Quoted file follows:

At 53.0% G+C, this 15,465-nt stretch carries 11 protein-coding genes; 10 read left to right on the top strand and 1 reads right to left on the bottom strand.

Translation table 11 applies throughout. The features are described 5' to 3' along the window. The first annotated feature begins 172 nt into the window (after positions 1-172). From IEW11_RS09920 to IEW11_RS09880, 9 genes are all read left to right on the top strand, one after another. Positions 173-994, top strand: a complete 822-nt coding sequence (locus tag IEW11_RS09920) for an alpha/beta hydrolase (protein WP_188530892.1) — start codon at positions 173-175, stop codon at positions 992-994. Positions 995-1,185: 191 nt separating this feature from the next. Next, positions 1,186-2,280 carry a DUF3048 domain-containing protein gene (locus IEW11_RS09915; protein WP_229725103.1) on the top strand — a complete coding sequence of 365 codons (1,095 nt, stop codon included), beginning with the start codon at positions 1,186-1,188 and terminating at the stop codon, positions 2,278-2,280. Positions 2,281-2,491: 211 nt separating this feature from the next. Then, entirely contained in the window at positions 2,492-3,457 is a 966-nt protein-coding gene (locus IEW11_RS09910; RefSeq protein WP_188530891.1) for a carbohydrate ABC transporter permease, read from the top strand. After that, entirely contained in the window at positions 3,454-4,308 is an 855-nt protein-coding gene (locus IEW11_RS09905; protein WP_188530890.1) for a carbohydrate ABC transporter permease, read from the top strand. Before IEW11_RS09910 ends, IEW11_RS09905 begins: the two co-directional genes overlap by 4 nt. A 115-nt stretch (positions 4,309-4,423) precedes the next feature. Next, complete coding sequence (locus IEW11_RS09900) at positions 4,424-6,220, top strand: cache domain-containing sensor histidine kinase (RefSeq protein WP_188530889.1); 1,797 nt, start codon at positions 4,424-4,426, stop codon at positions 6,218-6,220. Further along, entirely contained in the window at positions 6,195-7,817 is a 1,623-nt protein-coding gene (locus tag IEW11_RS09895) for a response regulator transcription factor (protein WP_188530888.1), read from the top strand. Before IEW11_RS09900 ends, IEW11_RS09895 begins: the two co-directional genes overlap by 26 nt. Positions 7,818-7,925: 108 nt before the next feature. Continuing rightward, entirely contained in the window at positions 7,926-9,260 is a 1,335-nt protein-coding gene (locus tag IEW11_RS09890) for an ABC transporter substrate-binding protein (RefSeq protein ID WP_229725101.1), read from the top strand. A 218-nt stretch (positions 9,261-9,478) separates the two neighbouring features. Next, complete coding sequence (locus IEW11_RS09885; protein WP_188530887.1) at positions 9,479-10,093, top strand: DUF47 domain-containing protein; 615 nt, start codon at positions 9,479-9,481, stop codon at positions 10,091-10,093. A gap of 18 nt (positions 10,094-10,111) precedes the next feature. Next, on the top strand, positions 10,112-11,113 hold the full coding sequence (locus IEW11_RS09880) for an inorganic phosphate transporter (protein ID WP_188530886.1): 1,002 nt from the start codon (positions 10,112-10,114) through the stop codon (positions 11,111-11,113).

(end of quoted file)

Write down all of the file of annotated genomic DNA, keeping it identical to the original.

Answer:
At 53.0% G+C, this 15,465-nt stretch carries 11 protein-coding genes; 10 read left to right on the top strand and 1 reads right to left on the bottom strand.

Translation table 11 applies throughout. The features are described 5' to 3' along the window. The first annotated feature begins 172 nt into the window (after positions 1-172). From IEW11_RS09920 to IEW11_RS09880, 9 genes are all read left to right on the top strand, one after another. Positions 173-994, top strand: a complete 822-nt coding sequence (locus tag IEW11_RS09920) for an alpha/beta hydrolase (protein WP_188530892.1) — start codon at positions 173-175, stop codon at positions 992-994. Positions 995-1,185: 191 nt separating this feature from the next. Next, positions 1,186-2,280 carry a DUF3048 domain-containing protein gene (locus IEW11_RS09915; protein WP_229725103.1) on the top strand — a complete coding sequence of 365 codons (1,095 nt, stop codon included), beginning with the start codon at positions 1,186-1,188 and terminating at the stop codon, positions 2,278-2,280. Positions 2,281-2,491: 211 nt separating this feature from the next. Then, entirely contained in the window at positions 2,492-3,457 is a 966-nt protein-coding gene (locus IEW11_RS09910; RefSeq protein WP_188530891.1) for a carbohydrate ABC transporter permease, read from the top strand. After that, entirely contained in the window at positions 3,454-4,308 is an 855-nt protein-coding gene (locus IEW11_RS09905; protein WP_188530890.1) for a carbohydrate ABC transporter permease, read from the top strand. Before IEW11_RS09910 ends, IEW11_RS09905 begins: the two co-directional genes overlap by 4 nt. A 115-nt stretch (positions 4,309-4,423) precedes the next feature. Next, complete coding sequence (locus IEW11_RS09900) at positions 4,424-6,220, top strand: cache domain-containing sensor histidine kinase (RefSeq protein WP_188530889.1); 1,797 nt, start codon at positions 4,424-4,426, stop codon at positions 6,218-6,220. Further along, entirely contained in the window at positions 6,195-7,817 is a 1,623-nt protein-coding gene (locus tag IEW11_RS09895) for a response regulator transcription factor (protein WP_188530888.1), read from the top strand. Before IEW11_RS09900 ends, IEW11_RS09895 begins: the two co-directional genes overlap by 26 nt. Positions 7,818-7,925: 108 nt before the next feature. Continuing rightward, entirely contained in the window at positions 7,926-9,260 is a 1,335-nt protein-coding gene (locus tag IEW11_RS09890) for an ABC transporter substrate-binding protein (RefSeq protein ID WP_229725101.1), read from the top strand. A 218-nt stretch (positions 9,261-9,478) separates the two neighbouring features. Next, complete coding sequence (locus IEW11_RS09885; protein WP_188530887.1) at positions 9,479-10,093, top strand: DUF47 domain-containing protein; 615 nt, start codon at positions 9,479-9,481, stop codon at positions 10,091-10,093. A gap of 18 nt (positions 10,094-10,111) precedes the next feature. Next, on the top strand, positions 10,112-11,113 hold the full coding sequence (locus IEW11_RS09880) for an inorganic phosphate transporter (protein ID WP_188530886.1): 1,002 nt from the start codon (positions 10,112-10,114) through the stop codon (positions 11,111-11,113).